A transcontinental crossroads between Europe and Asia, Turkey is a cultural melting pot of contrasting flavours, cultures, religions and histories. It’s this sensorial richness, combined with its outstanding natural wonders and ancient history, that’s earned it a place at the top of travellers’ bucket lists in recent years.
Whether you’re seeking adventure or relaxation, there’s plenty to keep you enthralled – from the fairy-tale palaces of Cappadocia to the azure waters of Olüdeniz’s Blue Lagoon. Turkey has its fair share of historical ruins and monuments too, with a succession of powerful figures and empires – from the Romans to the Ottomans – all leaving their mark. Much of this is documented through the country’s nineteen UNESCO World Heritage Sites, not to mention its forty-five national parks. There’s so much to explore. So, to help you find the very best spots, we’ve rounded up five of the most awe-inspiring places to visit in Turkey.
Blue Mosque, Istanbul
Where better to start than in Turkey’s captivating capital, Istanbul? With a cityscape framed by imperial Islamic mosques, glistening palaces and towering minarets, there’s beauty to admire behind every corner.
By far one of Turkey’s most iconic man-made structures is Istanbul’s Blue Mosque, built in the Ottoman era in the early 1600s. The building was the grand project of Sultan Ahmet, whose tomb is located on the north side of the site. Adorned with tens of thousands of handmade Iznik tiles, and painted in various shades of blue, the mosque is still used as a sacred place of worship today – while also remaining open to visitors looking to admire its architecture.
Hierapolis-Pamukkale, Büyük Menderes Valley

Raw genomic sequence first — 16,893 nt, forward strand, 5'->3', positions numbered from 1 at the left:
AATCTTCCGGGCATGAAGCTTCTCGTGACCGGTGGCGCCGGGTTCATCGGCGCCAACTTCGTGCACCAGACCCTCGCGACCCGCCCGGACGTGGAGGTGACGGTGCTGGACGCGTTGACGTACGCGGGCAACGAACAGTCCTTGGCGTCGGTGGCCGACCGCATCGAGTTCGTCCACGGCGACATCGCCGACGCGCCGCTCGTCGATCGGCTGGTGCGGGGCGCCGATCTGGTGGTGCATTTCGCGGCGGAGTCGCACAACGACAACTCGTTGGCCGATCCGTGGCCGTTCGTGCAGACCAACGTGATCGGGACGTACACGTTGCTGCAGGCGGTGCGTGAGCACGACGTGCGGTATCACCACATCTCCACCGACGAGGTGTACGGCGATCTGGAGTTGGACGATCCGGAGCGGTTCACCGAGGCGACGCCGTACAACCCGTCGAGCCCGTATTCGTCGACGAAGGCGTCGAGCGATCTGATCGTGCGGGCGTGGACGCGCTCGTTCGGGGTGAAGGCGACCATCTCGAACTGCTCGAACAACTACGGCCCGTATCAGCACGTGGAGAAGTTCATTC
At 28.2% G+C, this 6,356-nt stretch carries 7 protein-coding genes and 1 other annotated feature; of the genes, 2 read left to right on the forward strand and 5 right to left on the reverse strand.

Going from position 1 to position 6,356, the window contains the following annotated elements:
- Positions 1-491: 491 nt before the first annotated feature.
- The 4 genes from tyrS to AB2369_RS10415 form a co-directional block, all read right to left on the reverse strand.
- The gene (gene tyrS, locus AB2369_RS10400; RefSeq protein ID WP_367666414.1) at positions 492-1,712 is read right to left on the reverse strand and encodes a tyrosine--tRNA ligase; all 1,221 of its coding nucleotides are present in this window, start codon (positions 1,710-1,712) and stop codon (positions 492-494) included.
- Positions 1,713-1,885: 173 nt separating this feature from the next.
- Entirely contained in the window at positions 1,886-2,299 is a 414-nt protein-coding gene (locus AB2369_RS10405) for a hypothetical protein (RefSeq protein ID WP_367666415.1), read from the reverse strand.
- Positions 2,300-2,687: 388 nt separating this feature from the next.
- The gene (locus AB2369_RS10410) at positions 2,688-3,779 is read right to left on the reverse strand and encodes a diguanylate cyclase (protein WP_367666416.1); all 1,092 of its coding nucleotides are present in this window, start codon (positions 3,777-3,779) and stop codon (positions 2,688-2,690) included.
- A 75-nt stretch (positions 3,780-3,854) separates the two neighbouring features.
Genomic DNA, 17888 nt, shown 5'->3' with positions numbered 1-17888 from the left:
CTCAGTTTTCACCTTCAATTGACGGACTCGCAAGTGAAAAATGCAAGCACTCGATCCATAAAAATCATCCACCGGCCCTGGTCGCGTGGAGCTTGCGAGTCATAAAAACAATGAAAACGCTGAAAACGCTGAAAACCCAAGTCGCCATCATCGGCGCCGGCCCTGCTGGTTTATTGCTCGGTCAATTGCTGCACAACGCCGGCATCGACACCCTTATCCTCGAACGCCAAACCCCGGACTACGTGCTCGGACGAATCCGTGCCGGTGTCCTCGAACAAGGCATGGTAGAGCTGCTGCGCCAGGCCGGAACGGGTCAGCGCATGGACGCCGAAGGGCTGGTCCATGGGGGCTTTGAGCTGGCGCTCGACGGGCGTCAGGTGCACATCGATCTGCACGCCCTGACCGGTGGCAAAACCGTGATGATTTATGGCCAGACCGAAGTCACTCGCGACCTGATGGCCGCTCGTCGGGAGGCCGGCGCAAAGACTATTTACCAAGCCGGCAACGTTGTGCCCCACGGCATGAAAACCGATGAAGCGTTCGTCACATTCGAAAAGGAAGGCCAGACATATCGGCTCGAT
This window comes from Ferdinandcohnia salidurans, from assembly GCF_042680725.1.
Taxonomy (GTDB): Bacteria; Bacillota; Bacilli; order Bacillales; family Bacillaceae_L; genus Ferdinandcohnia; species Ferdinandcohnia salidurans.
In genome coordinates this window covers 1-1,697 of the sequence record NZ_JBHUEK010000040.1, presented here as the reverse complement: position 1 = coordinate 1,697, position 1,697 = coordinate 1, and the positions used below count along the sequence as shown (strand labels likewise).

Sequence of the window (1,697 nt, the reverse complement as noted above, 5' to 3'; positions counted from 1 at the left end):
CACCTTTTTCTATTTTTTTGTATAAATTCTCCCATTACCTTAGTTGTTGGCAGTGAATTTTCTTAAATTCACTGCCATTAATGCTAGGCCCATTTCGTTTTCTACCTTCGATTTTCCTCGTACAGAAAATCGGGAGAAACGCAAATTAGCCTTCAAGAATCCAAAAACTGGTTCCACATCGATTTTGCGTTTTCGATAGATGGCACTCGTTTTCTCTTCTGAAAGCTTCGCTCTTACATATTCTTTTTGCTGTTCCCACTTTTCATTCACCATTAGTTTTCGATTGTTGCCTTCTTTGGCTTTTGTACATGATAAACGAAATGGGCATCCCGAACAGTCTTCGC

Nestled within a steep valley in south-western Turkey, Pamukkale’s white travertine terraces are a geological phenomenon that must be seen to be believed. The extraordinary spectacle is created by mineral springs that have cascaded down the hillside for thousands of years. The natural pools are terraced into the hillside, overspilling with the mineral-rich spring water, which over time dries and causes the calcium to petrify, leaving behind that perfect white, frozen appearance.
It can get quite busy during peak season. For a little more peace and quiet, head to the often overlooked ancient ruins and hot springs of the Greco-Roman spa town Hierapolis, built at the very top of the site.
Cappadocia, Central Anatolia
Set high on the Anatolian plateau, the curious landscapes of Cappadocia will make you feel like you’ve walked into a fantasy land. Here, honey-coloured rocks have eroded into otherworldly sculptures resembling minarets, mushrooms and ‘fairy chimneys’, while entire subterranean cities, churches and monasteries lie hidden beneath the surface, having been carved out by settlers since the Bronze Age.
Take a hot-air balloon ride at sunset, or admire the landscape from the terrace of one of the many rooftop hotels, eateries or bars. This is truly one of the most romantic spots in the world!
Blue Lagoon, Olüdeniz
Turkey is known for its sun, sea and sand, with a staggering 8,333 kilometres of coastline bordered by the Mediterranean, Black, Aegean and Marmara Seas. However, when it comes to crystal-clear waters and white sand, Olüdeniz’s Blue Lagoon and nearby beaches are hard to beat.
This bay of azure water with its strip of white sand has become Turkey’s poster child in recent decades. It’s the perfect place to kick back and relax, but if that’s not your cup of tea there are lots of activities to keep you entertained. Why not take a paragliding trip off the mountains or try your hand at paddle boarding in the lagoon?
Turkey is home to a staggering number of ancient wonders, most of which are far less visited than the likes of those in Italy and Greece. Ephesus is one such site, and arguably the most impressive of them all.
Once housing The Temple of Artemis, one of the original Seven Wonders of the World, the remains of Ephesus recount a fascinating narrative of the 9,000-year old settlement. After more than a century of excavation, we now know that it was once a vibrant city of over 250,000 inhabitants, complete with colonnaded streets, temples, a huge amphitheatre and the Celsus library, which still stands today.